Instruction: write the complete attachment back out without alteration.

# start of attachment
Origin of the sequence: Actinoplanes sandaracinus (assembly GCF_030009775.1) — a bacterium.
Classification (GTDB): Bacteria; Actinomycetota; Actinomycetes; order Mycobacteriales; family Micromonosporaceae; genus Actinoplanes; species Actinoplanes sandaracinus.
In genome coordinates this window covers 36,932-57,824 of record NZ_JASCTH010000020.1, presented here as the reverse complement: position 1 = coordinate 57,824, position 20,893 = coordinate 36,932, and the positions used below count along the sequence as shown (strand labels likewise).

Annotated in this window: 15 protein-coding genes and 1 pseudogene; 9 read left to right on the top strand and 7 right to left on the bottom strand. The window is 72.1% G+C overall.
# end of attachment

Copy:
Origin of the sequence: Actinoplanes sandaracinus (assembly GCF_030009775.1) — a bacterium.
Classification (GTDB): Bacteria; Actinomycetota; Actinomycetes; order Mycobacteriales; family Micromonosporaceae; genus Actinoplanes; species Actinoplanes sandaracinus.
In genome coordinates this window covers 36,932-57,824 of record NZ_JASCTH010000020.1, presented here as the reverse complement: position 1 = coordinate 57,824, position 20,893 = coordinate 36,932, and the positions used below count along the sequence as shown (strand labels likewise).

Annotated in this window: 15 protein-coding genes and 1 pseudogene; 9 read left to right on the top strand and 7 right to left on the bottom strand. The window is 72.1% G+C overall.